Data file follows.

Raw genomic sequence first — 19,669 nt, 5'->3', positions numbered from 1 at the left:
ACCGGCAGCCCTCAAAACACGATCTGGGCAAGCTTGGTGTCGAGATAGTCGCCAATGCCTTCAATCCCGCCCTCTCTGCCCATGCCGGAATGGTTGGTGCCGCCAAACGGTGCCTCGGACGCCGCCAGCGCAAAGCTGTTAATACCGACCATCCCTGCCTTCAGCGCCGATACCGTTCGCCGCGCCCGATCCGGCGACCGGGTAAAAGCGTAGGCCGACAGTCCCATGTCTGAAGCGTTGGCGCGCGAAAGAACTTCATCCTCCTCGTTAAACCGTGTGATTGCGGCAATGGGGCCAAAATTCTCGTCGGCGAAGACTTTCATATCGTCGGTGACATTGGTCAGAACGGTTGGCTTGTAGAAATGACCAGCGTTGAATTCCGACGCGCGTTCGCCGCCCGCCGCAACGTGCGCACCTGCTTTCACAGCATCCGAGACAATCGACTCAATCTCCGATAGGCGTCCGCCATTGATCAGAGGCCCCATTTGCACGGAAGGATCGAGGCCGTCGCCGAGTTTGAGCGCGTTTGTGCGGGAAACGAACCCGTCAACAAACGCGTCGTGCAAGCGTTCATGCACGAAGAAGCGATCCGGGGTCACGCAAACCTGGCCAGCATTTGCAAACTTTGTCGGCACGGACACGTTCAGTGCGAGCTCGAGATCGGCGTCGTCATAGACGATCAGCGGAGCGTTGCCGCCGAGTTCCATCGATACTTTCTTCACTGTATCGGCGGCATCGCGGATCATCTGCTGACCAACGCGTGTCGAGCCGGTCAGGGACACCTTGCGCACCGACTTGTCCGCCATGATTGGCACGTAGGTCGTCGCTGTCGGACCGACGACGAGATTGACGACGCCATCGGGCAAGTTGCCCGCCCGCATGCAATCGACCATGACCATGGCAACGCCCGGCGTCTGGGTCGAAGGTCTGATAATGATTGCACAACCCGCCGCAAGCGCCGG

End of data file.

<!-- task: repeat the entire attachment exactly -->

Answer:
Raw genomic sequence first — 19,669 nt, 5'->3', positions numbered from 1 at the left:
ACCGGCAGCCCTCAAAACACGATCTGGGCAAGCTTGGTGTCGAGATAGTCGCCAATGCCTTCAATCCCGCCCTCTCTGCCCATGCCGGAATGGTTGGTGCCGCCAAACGGTGCCTCGGACGCCGCCAGCGCAAAGCTGTTAATACCGACCATCCCTGCCTTCAGCGCCGATACCGTTCGCCGCGCCCGATCCGGCGACCGGGTAAAAGCGTAGGCCGACAGTCCCATGTCTGAAGCGTTGGCGCGCGAAAGAACTTCATCCTCCTCGTTAAACCGTGTGATTGCGGCAATGGGGCCAAAATTCTCGTCGGCGAAGACTTTCATATCGTCGGTGACATTGGTCAGAACGGTTGGCTTGTAGAAATGACCAGCGTTGAATTCCGACGCGCGTTCGCCGCCCGCCGCAACGTGCGCACCTGCTTTCACAGCATCCGAGACAATCGACTCAATCTCCGATAGGCGTCCGCCATTGATCAGAGGCCCCATTTGCACGGAAGGATCGAGGCCGTCGCCGAGTTTGAGCGCGTTTGTGCGGGAAACGAACCCGTCAACAAACGCGTCGTGCAAGCGTTCATGCACGAAGAAGCGATCCGGGGTCACGCAAACCTGGCCAGCATTTGCAAACTTTGTCGGCACGGACACGTTCAGTGCGAGCTCGAGATCGGCGTCGTCATAGACGATCAGCGGAGCGTTGCCGCCGAGTTCCATCGATACTTTCTTCACTGTATCGGCGGCATCGCGGATCATCTGCTGACCAACGCGTGTCGAGCCGGTCAGGGACACCTTGCGCACCGACTTGTCCGCCATGATTGGCACGTAGGTCGTCGCTGTCGGACCGACGACGAGATTGACGACGCCATCGGGCAAGTTGCCCGCCCGCATGCAATCGACCATGACCATGGCAACGCCCGGCGTCTGGGTCGAAGGTCTGATAATGATTGCACAACCCGCCGCAAGCGCCGG